to the applicable Trademarks Register. In this case, presentation of copies
of trademark certificates for the various trademark registrations for the mark
HARRODS, including U.K. Registration Nos. 1305592 and 2245927; Community Trademark
Registration Nos. 62414 and 61697; and U.S. Trademark Registration Nos. 1354693
and 1812374, satisfies the threshold requirement of having rights in the mark
HARRODS (Imperial College of Science, Technology and Medicine v. Zahid Khan
(for Imperial College Management School Alumni Association – ICMSAA),
WIPO Case No. 2000-1079).
The domain name <harrodsoflasvegas.com> differs from the HARRODS Trademark
merely by the addition of the word “of” and the descriptive geographical
modifier. The addition of the words denoting geographical location do not distinguish
the domain name from the mark in any meaningful way. (See United States Olympic
Committee v. MIC, WIPO Case No. D2000-0189
and Wal-Mart Stores, Inc. v. Richard MacLeod d/b/a, For Sale, WIPO
Case No. D2000-0662). The distinctive element HARRODS has been used in its
entirety, and has been positioned as the prominent first element of the domain
name, thereby increasing the likelihood of confusion.
The Panel accepts the Complainant’s contention that the HARRODS Trademark
is famous and that the use of the full trademark in connection with other descriptive
words conveys the impression to Internet users that the website or domain name
is connected, sponsored, endorsed or affiliated with the Complainant. The Panel
concludes that the Respondent’s domain name <harrodsoflasvegas.com>
suggests a false association with the Complainant, and infers that the Respondent
chose the domain name because of the Complainant’s well-established reputation
in its HARRODS Trademark. (See Harrods Limited v. Surrinder Gill, WIPO
Case No. D2003-0243; Microsoft Corporation v. J. Holiday Co., WIPO
Case No. D2000-1493; ISL Marketing AG, and The Federation Internationale
de Football Association v. J.Y. Chung, Worldcup2002.com, W Co., and Worldcup
2002, WIPO Case No. D2000-0034; and
The Price Company v. Price Club, also known as Tsung-Pei Chang, WIPO
Case No. D2000-0664).
The Panel therefore finds that the Complainant has satisfied the first requirement of paragraph 4(a)(i) of the Policy.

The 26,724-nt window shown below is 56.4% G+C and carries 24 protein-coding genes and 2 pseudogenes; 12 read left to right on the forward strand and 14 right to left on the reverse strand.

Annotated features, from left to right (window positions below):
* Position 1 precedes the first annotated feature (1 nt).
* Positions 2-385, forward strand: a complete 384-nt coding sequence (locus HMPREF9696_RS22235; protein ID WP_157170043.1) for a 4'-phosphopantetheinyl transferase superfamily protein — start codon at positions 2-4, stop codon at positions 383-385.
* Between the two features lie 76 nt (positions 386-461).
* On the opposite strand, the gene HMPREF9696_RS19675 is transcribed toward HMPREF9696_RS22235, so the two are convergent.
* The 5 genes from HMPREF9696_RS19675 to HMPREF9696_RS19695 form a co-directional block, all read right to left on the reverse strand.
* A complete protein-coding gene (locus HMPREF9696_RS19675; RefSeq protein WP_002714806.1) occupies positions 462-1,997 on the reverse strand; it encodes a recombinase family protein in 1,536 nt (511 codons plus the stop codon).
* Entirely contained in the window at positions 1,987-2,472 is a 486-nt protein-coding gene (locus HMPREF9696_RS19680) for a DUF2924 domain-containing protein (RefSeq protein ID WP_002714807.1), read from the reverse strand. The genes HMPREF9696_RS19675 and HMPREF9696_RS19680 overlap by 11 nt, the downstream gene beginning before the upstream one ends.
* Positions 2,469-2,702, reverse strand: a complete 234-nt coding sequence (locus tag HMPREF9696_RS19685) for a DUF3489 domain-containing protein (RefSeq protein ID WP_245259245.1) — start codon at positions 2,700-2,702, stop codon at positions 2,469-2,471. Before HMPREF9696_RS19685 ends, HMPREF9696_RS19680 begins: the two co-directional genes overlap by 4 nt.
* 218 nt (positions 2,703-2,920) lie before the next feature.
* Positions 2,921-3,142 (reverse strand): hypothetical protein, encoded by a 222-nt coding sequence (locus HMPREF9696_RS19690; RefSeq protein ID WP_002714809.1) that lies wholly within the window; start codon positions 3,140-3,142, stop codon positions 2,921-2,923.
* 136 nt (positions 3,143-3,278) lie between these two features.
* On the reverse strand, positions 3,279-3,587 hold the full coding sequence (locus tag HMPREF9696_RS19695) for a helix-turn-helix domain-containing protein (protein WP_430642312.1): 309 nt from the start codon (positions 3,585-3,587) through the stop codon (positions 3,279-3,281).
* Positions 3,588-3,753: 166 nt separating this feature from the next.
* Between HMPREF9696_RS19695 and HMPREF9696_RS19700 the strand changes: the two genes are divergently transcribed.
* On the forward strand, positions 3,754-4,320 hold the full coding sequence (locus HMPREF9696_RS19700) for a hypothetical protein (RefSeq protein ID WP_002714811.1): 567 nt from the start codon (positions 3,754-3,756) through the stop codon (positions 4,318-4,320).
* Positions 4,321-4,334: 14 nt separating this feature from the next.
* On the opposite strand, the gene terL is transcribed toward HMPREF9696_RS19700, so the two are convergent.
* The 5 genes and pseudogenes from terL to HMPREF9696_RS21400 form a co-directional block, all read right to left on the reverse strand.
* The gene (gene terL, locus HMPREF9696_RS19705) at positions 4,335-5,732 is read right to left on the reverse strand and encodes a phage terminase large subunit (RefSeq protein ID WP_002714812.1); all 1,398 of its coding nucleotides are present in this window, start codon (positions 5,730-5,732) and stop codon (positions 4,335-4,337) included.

B. Rights or Legitimate Interests
There is no evidence that the Respondent is commonly known by this domain name. The Respondent’s website <harrodsoflasvegas.com> was registered under the name New ForSale, and the identified administrative contact is James Heit. It was only after receiving the Complainant’s cease and desist letter that the Respondent provided a link from the <harrodsoflasvegas.com> website to an unconnected site “waterholes.com/~dennete/harrod/” which purported to be a family reunion page for the “Harrod” family. The Panel accepts the Complainant’s argument that the Respondent is not commonly known by either the “Harrods” or “Harrod” name, and finds that this link was a transparent attempt to legitimize a clearly abusive registration.
The Panel also accepts that the Complainant never authorized, licensed or permitted the Respondent to use its HARRODS Trademark, and that it cannot be said that the Respondent is using the domain name in connection with a bona fide offering of goods or services.
There is no evidence that the Respondent has any rights or legitimate interests
in the domain name. (See Inter-IKEA Systems, B.V. v. Eveson Co. Ltd.,
WIPO Case No. D2000-0437 and Harrods
Limited v. Steve Bohn, WIPO Case No. D2003-0736).
The Panel is accordingly satisfied that Complainant has made a prima facie
showing of Respondent’s lack of rights or legitimate interests in the